Getting the wrong supplier can cost you time, money and often your reputation. Follow these simple steps to make sure you get it right.
Time needed: 60 days
Getting the wrong supplier can cost you time, money and often your reputation – after all – you chose them!
Follow these simple steps to make sure you get it right.
- Shortlist all potentials
Within any marketplace there are usually a lot of companies to chose from. Too many to include in a tender so undertake a shortlisting exercise first. Be clear with what you MUST have. In this example, we MUST have XYZ. There are 20 firms who provide the type of product or service we need, but on closer inspection, only 8 can provide XYZ. The others may get close, but not exact so immediately we can reduce the tender size from 20 to 8.
- Run the tender
There are 3 main types of tender that you can run depending on how detailed (or not) your requirements are.
Request For Information (RFI)
You have a general idea of what you need but not necessarily how it would work from start to finish. You may also have various options and do not know which is best. In this case issuing an RFI is the best option.
Request For Proposal (RFP)
You know what you need to quite a detailed point and need to establish how this might be achieved and what the costs might be. These costs may also vary depending on what is delivered so decisions on that need to be made. In this case issuing an RFP is the best option.
Request For Quotation (RFQ)
You know EXACTLY what it is you need, and exactly how it needs to work. Your specifications are clear and unambiguous. You need to understand costs and time for delivery. In this case issuing an RFP is the best option.
Some procurement departments will issue a RFI, then an RFP/RFQ as their understanding becomes clearer.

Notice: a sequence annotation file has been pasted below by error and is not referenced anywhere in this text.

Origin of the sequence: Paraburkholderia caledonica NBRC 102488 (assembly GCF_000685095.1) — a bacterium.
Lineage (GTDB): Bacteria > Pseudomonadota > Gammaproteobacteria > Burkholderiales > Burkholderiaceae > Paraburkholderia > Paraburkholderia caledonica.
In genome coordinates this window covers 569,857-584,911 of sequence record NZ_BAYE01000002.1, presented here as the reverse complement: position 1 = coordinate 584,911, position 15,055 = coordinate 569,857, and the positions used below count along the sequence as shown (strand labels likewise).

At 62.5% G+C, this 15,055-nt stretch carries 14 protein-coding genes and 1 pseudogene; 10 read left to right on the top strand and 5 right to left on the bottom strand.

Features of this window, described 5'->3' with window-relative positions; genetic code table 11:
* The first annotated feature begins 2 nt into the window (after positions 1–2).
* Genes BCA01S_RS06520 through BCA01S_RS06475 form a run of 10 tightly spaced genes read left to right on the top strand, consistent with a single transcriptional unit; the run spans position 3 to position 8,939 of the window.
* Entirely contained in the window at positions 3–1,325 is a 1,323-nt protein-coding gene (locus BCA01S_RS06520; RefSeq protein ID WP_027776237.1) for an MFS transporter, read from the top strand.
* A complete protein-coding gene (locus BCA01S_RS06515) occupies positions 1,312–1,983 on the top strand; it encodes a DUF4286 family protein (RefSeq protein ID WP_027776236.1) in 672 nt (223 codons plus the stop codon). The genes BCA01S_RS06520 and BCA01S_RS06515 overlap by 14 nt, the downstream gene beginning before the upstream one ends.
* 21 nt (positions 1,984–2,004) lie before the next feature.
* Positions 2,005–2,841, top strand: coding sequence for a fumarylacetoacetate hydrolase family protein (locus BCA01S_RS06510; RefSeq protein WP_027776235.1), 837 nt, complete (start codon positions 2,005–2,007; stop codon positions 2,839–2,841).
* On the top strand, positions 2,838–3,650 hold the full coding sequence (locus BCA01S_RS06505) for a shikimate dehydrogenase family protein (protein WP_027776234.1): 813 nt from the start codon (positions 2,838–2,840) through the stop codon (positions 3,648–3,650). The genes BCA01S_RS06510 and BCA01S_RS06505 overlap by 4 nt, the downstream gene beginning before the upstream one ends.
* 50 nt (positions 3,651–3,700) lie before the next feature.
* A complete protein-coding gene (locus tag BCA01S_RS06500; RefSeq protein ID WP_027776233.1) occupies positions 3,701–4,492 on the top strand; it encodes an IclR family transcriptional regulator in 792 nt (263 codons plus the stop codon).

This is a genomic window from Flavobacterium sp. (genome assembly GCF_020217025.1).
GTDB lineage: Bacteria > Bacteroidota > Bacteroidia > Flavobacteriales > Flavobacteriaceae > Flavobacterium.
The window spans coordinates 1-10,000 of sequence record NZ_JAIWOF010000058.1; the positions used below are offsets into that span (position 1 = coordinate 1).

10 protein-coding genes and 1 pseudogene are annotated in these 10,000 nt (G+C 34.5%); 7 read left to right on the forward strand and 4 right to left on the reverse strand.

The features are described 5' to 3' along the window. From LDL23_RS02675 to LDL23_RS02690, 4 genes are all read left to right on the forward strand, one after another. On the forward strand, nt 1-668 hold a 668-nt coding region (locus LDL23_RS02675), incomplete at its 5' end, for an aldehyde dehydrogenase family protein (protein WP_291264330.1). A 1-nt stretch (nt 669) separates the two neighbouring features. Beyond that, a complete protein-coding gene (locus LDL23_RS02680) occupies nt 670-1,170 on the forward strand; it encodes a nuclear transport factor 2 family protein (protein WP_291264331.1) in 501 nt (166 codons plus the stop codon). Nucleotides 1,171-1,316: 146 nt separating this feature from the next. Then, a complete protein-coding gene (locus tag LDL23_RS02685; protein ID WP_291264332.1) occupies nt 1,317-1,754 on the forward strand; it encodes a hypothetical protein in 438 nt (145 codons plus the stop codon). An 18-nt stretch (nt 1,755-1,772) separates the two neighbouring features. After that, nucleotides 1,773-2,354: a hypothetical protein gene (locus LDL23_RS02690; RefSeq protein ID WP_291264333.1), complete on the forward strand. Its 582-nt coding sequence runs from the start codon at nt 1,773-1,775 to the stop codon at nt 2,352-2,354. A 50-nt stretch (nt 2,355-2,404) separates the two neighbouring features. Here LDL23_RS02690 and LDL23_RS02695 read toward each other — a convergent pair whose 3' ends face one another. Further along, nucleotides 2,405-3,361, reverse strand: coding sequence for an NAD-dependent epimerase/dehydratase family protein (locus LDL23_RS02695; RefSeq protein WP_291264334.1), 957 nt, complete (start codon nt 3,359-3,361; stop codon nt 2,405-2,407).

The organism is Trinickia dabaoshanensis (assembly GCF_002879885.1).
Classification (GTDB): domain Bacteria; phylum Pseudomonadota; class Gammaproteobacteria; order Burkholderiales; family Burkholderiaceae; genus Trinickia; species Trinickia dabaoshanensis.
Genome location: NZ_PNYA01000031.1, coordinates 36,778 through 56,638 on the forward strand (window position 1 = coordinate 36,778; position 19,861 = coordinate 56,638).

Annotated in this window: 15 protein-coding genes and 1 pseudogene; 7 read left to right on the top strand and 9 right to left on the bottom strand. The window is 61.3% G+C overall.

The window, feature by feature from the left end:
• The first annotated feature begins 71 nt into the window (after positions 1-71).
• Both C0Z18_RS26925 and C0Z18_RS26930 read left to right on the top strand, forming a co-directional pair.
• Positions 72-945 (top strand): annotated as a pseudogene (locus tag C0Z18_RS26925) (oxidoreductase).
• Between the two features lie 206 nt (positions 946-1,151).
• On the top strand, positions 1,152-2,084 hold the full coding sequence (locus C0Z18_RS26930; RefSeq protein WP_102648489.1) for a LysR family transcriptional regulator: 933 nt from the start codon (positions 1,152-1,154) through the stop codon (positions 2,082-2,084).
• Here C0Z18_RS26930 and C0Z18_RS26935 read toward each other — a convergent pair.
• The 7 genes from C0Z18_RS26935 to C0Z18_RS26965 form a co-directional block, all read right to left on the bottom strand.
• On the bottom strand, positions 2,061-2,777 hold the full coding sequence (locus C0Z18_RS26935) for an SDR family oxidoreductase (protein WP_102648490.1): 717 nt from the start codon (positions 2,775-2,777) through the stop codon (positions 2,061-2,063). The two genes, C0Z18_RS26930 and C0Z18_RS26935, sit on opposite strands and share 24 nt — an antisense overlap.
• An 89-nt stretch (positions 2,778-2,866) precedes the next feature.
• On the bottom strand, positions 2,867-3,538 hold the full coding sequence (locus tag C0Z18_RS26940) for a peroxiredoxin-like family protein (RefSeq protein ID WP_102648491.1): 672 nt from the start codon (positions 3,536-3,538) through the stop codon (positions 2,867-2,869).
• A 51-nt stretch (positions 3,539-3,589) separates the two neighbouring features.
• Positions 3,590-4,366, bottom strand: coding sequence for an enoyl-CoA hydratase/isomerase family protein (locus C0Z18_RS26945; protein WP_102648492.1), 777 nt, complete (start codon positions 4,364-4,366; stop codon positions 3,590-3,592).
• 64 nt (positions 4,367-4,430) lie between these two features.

- Due Diligence
Having run through your process you have a clear winner in your tender. On paper at least. In order to ensure that the reality matches the tender responses you should now verify what you have been told. This will usually entail;
– Undertaking background checks on the company (trading history etc)
– Checking that the company is financially viable
– Visiting the operation to ensure that it is exactly what you have been told it is
- Agree contract and final commercials!
Are you short on time?
Use these templates to help with this Best Practice:
The comparison tool enables you to score companies, projects or even people against a weighted criteria (automatically calculated)See: Company Comparison Tool
Business Topics that support this Best Practice
This Legal Rate Analysis template provides a structured way to compare legal rates by geography and type of matter with automatically populated summaries.See: Legal Rate Analysis Excel Template – Compare hourly rates across countries and matters
A Playback document is a pre-agreement that covers the terms of commercial offering. It is used to ensure that both parties involved in a commercial transaction are on the same page about what is expected.See: Playback Document
A stylish PowerPoint comparison template which lets you quickly and effectively show the difference between different companies or products.See: Comparison Template
A guide to supply chain and procurement activity to enable cost control of a supply chain. Provides an overview and detail of what to do.See: Supply Chain and Procurement Management (Powerpoint)